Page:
I never said it was completely random! 
                                    I think maybe there are only two patterns. 

The Patient takes a chart showing the spectrum of colors out of a pocket or purse or briefcase.

                                    Hereís what everyone agrees are
                                    all the different colors arranged
                                    according to their respective

Do you always carry that around?

                                    Yes.  Multiple copies.  You can
                                    have this one.  I have extras.

The Patient hands the chart to the Analyst.

Now all the same patterns of color
                                    combinations could still work, or
                                    I should say you could find the same
                                    sorts of combinations, if the chart was
                                    flipped - turned upside down, ...

The Patient reaches over, takes the chart from the Analyst, turns it upside down, and hands it back to the Analyst.

so what I see as red could be what 
                                    you see as blue.  That chart would still 
                                    work for both of us, only for you it would
                                    be upside down.  But thatís just one
                                    possibility.  Itís also possible your
                                    brain sees an entirely different set of
                                    colors that my brain canít even imagine. 
And vice-versa.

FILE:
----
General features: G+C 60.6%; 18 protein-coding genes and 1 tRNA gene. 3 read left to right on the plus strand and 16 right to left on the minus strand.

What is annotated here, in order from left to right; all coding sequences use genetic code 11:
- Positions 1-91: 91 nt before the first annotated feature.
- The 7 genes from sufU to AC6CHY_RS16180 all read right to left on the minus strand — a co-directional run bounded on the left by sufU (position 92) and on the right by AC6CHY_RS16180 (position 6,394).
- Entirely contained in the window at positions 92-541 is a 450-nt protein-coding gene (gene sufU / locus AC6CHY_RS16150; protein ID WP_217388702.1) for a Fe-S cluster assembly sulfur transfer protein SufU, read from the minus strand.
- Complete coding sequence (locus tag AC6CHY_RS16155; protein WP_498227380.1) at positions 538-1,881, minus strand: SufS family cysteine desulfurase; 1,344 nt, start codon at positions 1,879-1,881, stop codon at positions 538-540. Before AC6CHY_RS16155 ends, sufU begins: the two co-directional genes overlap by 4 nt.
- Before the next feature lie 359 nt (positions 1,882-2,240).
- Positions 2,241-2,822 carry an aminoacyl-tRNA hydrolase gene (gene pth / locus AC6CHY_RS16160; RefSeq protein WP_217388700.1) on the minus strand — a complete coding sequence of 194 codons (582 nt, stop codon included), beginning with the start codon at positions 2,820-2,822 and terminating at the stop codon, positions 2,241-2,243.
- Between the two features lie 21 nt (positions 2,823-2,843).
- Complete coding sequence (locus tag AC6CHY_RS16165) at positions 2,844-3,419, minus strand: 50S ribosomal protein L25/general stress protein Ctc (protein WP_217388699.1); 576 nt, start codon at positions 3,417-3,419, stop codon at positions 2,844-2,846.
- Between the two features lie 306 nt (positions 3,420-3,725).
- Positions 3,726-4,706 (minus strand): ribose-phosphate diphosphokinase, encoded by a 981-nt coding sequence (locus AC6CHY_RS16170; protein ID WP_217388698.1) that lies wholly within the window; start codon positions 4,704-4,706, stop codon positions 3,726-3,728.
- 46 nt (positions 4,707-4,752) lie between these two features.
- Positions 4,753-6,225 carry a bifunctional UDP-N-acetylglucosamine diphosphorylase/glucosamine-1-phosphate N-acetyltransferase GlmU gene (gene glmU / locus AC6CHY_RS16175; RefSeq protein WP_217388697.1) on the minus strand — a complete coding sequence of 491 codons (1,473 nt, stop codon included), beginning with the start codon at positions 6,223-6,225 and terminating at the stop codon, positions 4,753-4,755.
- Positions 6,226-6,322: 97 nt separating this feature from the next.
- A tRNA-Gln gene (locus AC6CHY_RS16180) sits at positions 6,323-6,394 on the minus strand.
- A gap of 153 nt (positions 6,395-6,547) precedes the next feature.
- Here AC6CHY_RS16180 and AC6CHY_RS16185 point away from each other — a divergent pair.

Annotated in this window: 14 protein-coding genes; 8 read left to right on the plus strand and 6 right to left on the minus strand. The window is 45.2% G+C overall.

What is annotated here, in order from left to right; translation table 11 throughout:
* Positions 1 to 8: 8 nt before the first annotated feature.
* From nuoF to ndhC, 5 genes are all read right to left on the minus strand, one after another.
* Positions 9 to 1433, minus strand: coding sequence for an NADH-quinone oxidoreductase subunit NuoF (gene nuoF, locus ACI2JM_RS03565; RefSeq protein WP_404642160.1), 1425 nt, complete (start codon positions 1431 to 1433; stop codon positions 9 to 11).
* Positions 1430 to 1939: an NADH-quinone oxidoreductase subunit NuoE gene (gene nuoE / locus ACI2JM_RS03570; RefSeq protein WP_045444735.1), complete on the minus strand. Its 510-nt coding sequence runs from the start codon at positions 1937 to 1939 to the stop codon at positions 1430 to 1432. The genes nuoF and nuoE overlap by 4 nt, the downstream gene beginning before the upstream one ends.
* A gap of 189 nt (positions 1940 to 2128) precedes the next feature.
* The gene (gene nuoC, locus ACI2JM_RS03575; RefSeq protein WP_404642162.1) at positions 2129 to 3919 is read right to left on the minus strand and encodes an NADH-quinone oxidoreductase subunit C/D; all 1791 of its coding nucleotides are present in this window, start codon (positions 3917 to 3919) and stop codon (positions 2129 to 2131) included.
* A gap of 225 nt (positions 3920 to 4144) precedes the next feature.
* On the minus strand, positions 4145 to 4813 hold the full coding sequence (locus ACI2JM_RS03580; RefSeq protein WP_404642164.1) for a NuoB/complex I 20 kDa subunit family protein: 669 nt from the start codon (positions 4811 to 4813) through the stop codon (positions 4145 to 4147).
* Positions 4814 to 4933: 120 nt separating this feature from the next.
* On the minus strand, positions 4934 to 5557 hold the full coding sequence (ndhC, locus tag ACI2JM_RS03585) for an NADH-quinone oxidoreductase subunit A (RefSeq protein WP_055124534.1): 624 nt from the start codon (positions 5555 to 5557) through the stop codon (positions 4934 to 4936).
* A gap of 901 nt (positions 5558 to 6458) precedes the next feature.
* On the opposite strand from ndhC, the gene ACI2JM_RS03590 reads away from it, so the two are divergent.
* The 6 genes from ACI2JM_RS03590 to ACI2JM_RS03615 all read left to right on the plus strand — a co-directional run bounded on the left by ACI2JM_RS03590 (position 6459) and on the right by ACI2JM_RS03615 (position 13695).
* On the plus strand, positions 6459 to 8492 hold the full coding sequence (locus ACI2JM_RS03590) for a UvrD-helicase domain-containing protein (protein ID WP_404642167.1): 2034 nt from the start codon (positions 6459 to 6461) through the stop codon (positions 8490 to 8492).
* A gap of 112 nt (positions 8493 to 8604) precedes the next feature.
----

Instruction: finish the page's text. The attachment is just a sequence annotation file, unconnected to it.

All right.  Letís say thatís possible. 
                                    What difference does it really make? 
                                    If we both call the color of the sky
                                    blue, does it really matter if in our
                                    minds we are seeing different colors? 
                                    We both see what we call a blue sky.

                                    Are you this hypocritical with all
                                    your patients?  Of course it matters!!! 
                                    How can I trust an analyst who canít
                                    see what I see?

                                    I think, if you could try to put aside
                                    this one possible difference, that we
                                    donít even know really is a difference,
                                    I might be able to help you.

                                    No!  I canít put it aside!  Weíre
                                    talking about the way I see the whole

                                    So are you telling me you could never
                                    trust a blind person, or someone who
                                    was colorblind?

                                    Iíd trust them more than I would you.  At
                                    least they know they donít see things the
                                    way I do.  But with you, we just donít know,
                                    - do we?  So I canít trust you.

                                    Are you sure we couldnít build a trust? 
                                    If we tried?

                                    Yes.  Yes, Iím sure.  Sorry, but Iíll
                                    have to work this out by myself. 

The Patient exits.  The Analyst sighs, looks at the color chart, then turns it upside down and looks at it again.


MEA CULPA TO SCIENCE MAJORS - I know that there's a major inaccuracy in this piece.  If you flipped a chart of the color spectrum, red would be replaced by violet - not blue.  But I chose to go with blue because I think it works better for this peace - given all the references to the sky being blue.  If you're a stickler for accuracy, you could add a line at the end.  When the Analyst turns the chart upside down, the Analyst could say, "Wait a minute.  The opposite of red isn't blue.  It's violet!  That guy is nuts!"  (Or "lady is nuts" if the Patient is female.


© 2007 by Richard Nathan.  All rights reserved